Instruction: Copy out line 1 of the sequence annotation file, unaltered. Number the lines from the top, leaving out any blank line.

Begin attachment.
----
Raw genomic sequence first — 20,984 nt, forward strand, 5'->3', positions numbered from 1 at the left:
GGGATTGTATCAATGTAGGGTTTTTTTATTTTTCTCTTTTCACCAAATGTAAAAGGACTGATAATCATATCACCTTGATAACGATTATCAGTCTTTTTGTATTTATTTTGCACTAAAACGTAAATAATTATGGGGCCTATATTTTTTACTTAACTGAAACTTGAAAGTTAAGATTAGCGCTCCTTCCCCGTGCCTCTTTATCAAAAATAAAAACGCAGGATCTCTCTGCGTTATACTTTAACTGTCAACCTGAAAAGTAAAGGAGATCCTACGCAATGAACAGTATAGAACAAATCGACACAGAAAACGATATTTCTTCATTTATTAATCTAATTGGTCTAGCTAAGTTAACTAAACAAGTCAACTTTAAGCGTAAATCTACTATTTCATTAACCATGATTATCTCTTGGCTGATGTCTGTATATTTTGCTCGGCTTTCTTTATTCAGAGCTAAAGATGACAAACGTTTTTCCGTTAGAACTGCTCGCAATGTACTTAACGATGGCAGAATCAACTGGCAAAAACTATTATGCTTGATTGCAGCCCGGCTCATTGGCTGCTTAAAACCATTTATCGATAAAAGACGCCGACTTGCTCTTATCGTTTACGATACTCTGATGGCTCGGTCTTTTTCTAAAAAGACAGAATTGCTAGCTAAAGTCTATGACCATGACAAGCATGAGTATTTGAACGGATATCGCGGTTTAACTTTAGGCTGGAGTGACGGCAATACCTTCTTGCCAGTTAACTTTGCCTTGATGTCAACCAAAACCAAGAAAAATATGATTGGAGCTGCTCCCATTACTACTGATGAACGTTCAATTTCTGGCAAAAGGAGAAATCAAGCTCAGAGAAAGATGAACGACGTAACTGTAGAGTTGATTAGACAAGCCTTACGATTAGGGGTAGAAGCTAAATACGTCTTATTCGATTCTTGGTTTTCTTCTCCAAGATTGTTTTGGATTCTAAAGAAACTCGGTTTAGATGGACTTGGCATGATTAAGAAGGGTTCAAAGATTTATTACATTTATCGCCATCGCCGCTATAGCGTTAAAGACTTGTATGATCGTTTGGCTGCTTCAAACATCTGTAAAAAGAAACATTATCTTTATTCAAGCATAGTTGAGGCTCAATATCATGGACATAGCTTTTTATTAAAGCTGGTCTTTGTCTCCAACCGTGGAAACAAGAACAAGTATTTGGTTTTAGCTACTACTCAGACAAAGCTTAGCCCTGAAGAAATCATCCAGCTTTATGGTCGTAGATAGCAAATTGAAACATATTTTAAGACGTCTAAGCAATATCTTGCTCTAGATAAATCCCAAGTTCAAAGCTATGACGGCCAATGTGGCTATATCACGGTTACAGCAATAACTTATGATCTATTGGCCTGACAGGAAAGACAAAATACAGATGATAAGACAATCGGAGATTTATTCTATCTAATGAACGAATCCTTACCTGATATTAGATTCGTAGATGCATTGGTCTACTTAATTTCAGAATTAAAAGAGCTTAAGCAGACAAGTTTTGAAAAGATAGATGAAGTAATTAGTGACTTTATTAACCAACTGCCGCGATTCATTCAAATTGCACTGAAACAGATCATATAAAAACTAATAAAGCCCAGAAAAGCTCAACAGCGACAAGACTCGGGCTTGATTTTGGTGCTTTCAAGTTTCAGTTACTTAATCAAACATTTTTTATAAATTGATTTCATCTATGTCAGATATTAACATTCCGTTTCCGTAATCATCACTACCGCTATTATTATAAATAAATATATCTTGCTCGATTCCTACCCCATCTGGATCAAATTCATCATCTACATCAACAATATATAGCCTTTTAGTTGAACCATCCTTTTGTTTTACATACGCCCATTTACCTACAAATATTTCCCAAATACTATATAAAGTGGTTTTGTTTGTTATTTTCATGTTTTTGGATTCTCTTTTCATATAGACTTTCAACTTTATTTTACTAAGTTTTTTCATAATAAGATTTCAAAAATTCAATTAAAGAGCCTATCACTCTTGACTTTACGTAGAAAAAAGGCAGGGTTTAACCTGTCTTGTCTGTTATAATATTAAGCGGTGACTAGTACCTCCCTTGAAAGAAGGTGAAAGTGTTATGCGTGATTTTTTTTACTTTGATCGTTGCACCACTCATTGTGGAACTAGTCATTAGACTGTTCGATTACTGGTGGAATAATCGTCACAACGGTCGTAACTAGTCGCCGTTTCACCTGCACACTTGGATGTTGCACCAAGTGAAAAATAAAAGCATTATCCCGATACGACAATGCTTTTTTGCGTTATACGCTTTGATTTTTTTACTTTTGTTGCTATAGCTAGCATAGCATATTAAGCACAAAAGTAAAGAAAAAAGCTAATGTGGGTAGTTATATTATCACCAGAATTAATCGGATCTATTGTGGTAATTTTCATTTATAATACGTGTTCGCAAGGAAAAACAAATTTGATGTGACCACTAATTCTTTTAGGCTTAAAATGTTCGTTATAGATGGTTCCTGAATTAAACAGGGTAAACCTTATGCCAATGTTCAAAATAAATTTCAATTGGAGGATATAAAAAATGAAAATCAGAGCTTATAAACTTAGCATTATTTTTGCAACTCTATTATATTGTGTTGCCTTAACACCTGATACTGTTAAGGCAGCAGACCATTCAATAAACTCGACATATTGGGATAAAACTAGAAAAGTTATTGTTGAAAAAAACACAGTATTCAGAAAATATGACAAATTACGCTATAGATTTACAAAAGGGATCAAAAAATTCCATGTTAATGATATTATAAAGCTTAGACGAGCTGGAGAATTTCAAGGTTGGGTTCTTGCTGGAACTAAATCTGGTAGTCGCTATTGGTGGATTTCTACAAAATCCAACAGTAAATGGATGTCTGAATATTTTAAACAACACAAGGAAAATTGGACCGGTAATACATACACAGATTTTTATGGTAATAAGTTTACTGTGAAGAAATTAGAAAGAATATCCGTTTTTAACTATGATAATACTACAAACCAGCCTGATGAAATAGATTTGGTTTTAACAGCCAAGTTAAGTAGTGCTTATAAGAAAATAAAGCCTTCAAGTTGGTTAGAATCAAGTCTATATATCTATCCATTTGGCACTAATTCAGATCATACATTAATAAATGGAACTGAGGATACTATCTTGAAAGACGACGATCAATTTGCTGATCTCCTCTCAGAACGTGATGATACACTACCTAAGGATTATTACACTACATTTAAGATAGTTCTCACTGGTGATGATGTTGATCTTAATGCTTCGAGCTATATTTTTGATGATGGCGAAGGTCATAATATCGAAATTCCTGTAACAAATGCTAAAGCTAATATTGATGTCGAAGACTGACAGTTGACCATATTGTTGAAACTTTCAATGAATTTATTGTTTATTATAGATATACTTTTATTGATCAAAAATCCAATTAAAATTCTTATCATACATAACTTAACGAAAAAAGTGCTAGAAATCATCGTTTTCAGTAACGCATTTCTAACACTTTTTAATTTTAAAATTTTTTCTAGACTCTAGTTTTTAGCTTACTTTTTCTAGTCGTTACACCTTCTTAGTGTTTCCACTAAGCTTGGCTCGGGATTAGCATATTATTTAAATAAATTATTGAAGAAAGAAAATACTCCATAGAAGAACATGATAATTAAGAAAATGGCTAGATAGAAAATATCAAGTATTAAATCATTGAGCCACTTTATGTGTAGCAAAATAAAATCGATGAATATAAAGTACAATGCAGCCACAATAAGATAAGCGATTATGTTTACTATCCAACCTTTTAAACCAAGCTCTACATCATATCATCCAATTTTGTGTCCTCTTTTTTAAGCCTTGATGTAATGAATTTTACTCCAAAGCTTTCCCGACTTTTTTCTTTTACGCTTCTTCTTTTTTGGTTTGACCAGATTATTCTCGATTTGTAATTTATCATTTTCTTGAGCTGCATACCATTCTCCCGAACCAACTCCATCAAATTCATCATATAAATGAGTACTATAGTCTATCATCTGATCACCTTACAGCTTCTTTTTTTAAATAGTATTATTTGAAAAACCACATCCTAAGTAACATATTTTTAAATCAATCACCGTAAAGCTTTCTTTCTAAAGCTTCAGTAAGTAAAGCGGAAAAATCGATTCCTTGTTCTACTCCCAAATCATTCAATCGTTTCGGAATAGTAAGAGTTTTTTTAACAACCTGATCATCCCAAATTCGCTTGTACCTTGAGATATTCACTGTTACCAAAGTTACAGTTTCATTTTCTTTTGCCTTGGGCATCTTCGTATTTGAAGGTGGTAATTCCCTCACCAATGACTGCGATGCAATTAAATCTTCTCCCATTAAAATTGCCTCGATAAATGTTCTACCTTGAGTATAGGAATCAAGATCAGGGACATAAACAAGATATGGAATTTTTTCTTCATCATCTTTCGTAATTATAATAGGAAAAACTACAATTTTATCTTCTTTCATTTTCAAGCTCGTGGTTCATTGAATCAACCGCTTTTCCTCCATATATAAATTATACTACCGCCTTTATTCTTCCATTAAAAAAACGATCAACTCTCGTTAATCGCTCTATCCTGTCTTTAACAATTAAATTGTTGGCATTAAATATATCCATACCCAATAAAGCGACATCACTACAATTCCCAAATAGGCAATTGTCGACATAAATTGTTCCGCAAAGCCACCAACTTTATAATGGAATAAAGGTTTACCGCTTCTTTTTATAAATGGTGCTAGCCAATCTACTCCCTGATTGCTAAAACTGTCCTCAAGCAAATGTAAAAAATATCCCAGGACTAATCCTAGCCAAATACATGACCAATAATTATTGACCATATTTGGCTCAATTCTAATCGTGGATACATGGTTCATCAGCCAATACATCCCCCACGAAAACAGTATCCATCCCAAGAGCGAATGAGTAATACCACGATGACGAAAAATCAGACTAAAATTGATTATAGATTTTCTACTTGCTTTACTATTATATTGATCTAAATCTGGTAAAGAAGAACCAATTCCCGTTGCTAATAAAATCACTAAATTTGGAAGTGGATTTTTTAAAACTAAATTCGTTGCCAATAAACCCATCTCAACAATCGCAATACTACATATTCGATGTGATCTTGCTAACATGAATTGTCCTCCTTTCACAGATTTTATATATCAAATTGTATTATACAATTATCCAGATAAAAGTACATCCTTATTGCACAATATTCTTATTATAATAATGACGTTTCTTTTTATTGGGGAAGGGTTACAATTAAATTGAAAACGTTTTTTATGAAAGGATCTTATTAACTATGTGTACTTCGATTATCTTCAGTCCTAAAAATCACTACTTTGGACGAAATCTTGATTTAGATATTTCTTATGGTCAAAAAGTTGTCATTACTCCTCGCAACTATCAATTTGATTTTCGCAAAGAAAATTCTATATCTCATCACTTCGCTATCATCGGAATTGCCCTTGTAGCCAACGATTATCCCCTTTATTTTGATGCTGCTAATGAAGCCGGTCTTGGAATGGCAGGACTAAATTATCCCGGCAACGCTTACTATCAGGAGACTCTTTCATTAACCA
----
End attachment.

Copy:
Raw genomic sequence first — 20,984 nt, forward strand, 5'->3', positions numbered from 1 at the left: